The faces tell a story. The Republican convention here this week has fewer blacks, fewer Hispanics, fewer Asian-Americans, fewer American Indians, far fewer minorities overall, than last month's Democratic convention. Most folks here are white and middle-class.
Says Reagan campaign manager Ed Rollins: ''This is the most homogeneous group of delegates brought to a Republican convention in a long, long time.''
Is that bad? As long ago as 1970, the New York Times expressed concern that Republicans and Democrats might be polarizing into two ''ideologically pure conservative and liberal parties.''
More recent analysts point to figures that show Democrats drawing a greater portion of their support from black, women, and the poor, while the Republicans become the political home to those voters who are white, male, and better off.
The numbers back up some of these observations.
For instance, in 1956, when Republican Dwight D. Eisenhower won reelection, nearly 40 percent of all blacks gave him their votes. By 1980, only 10 percent went for Reagan.
This shift, however, is seen by a number of political scientists as only a natural evolution - a healthy trend in the body politic. They don't worry greatly about it.
David E. Price of Duke University, author of the new book ''Bringing Back the Parties,'' says that some of the changes taking place in the South, for example, could have been expected. Blacks have lined up almost solidly Democratic - thus forsaking their old, emotional ties to the party of Abraham Lincoln. At the same time, more and more white Southerners slipped into GOP ranks, the party that sent all those Union troops into the Confederacy during the Civil War.
Says Professor Price: ''What we are seeing is ... just a kind of working out of the last stages of the New Deal alignment. Conservatives and liberals are going where they are supposed to go.''
Reports from the Gallup Poll show the Southern black-white shift isn't the only big change. The Roman Catholic vote was once considered a Democratic stronghold. Catholics even favored Adlai Stevenson over the popular Eisenhower. Yet in 1980, for the first time, Reagan carried the Catholic vote for the Republican Party.
Another change: Labor voters have been heavily Democratic in almost every election. Yet the GOP now has loosened that Democratic grip so much that Reagan got 43 percent of the vote from union households in 1980 - and is running even stronger than that this year.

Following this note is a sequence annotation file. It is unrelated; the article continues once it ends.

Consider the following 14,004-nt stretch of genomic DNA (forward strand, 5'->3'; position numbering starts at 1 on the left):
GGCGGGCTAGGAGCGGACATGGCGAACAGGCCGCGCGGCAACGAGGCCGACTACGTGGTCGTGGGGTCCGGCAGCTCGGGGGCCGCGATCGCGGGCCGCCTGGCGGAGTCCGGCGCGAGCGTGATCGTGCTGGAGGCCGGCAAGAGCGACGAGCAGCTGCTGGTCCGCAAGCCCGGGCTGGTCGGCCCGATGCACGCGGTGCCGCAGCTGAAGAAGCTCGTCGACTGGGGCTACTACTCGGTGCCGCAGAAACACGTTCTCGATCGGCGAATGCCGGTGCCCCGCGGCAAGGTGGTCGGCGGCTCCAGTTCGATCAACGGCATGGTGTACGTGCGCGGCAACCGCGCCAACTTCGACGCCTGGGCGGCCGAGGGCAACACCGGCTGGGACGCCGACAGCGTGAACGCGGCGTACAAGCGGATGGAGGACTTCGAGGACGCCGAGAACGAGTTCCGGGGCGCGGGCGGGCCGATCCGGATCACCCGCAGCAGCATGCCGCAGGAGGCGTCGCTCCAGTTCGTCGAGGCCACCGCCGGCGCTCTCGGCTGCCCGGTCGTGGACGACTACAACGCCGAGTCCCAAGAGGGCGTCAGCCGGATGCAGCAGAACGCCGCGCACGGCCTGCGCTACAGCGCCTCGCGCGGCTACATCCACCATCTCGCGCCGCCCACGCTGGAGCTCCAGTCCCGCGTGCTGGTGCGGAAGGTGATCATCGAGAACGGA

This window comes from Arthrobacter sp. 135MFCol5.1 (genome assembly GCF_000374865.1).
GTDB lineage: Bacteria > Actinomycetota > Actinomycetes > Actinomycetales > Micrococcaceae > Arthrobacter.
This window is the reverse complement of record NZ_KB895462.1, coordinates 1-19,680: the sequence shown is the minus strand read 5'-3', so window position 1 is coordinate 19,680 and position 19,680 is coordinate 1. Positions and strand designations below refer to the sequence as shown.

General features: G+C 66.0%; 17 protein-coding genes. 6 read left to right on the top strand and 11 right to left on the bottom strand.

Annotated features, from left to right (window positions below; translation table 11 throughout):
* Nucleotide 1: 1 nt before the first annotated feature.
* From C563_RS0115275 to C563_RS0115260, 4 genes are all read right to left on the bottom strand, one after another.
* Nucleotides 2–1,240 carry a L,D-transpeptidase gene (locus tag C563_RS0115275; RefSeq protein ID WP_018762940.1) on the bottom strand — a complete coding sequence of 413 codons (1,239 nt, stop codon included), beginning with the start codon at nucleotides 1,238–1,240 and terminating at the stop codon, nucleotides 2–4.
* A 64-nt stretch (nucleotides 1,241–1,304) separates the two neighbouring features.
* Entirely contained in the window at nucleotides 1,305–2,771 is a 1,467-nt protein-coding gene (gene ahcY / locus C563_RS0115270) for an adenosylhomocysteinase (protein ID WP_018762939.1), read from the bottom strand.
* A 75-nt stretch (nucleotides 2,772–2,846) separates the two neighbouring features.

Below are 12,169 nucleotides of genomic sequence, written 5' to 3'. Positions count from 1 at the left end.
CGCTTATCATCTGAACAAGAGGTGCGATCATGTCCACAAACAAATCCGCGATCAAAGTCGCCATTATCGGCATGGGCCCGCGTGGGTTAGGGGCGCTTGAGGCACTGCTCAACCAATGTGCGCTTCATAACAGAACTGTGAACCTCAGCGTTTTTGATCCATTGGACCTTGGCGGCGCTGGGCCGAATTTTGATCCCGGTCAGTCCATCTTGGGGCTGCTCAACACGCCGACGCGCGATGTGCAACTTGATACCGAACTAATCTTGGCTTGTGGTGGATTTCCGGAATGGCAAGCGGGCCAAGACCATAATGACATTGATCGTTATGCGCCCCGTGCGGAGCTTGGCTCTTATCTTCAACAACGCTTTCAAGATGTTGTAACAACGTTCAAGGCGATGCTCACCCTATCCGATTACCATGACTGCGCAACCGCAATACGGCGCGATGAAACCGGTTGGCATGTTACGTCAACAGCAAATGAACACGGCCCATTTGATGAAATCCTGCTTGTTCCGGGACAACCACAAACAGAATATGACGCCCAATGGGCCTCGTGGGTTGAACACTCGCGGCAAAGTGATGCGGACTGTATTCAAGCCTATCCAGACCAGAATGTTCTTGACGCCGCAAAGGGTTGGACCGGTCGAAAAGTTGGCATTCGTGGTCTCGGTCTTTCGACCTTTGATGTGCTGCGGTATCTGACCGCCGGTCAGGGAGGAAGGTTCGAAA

Then there are the Hispanics. Traditionally Democratic, Hispanics are a group that looks ready for courtship by the GOP. Issues like abortion, a strong military defense, prayer, and federal aid to Roman Catholic schools have all been used by Reagan to woo Hispanics. Polls indicate that the President is running about 10 points stronger with Hispanics this month than in November 1980 .
Rather than a polarization, political scientists say that the parties are juggling their support. In some cases, the effect actually is to depolarize the nation's politics.
Republicans, once mostly Protestant, today have more Catholic and Jewish support than in recent memory.
Democrats, once able to rely on a solid South, now have to fight for every Southern state - and they usually lose in presidential races. At the same time, over three decades, Democrats have won over ''silk stocking'' Protestants, many of them former Republicans.
Where does all of this leave us?
Political scientist Tom Cronin of Colorado College suggests: ''Republicans (in the South) have won majorities of whites because of patriotism and a strong defense policy, and some traditional values. They are clever in doing it. It's rational. ... We're talking 20 years of Southern strategy (by the GOP), and it has worked.''
Dr. Cronin adds, however: ''I must say I don't like the idea that we have all the blacks in one party.''
Then he continues: ''I think that will change, too. I think that as blacks ... break through economically, slow as that may be, that 30 years from now a lot of blacks ... will be in the Republican Party because of economic concerns.''
Already, suggests Cronin, Republicans are making big progress with Hispanics, in part because many Hispanics are moving toward middle income.
As for the smaller number of black, Hispanic, and other minority faces at this convention, Republican US Senate candidate Mary Mochary of New Jersey has a ready answer. Since about 90 percent of the nation's blacks consider themselves Democrats, she observes, their numbers at the GOP convention will naturally be smaller. It could hardly be any other way.
The most troublesome part of all this, says Professor Price of Duke, is neither a lack of minorities among Republicans nor a shift of whites away from the Democratic Party.
Price's prime concern is the growing number of self-styled independents. Nonaligned, independent voters are usually easier prey for single-issue pressure groups. That, in turn, undercuts America's party structure. The result is that political leaders, without a broad party base, have a more difficult time finding a popular consensus, and special interests are strengthened.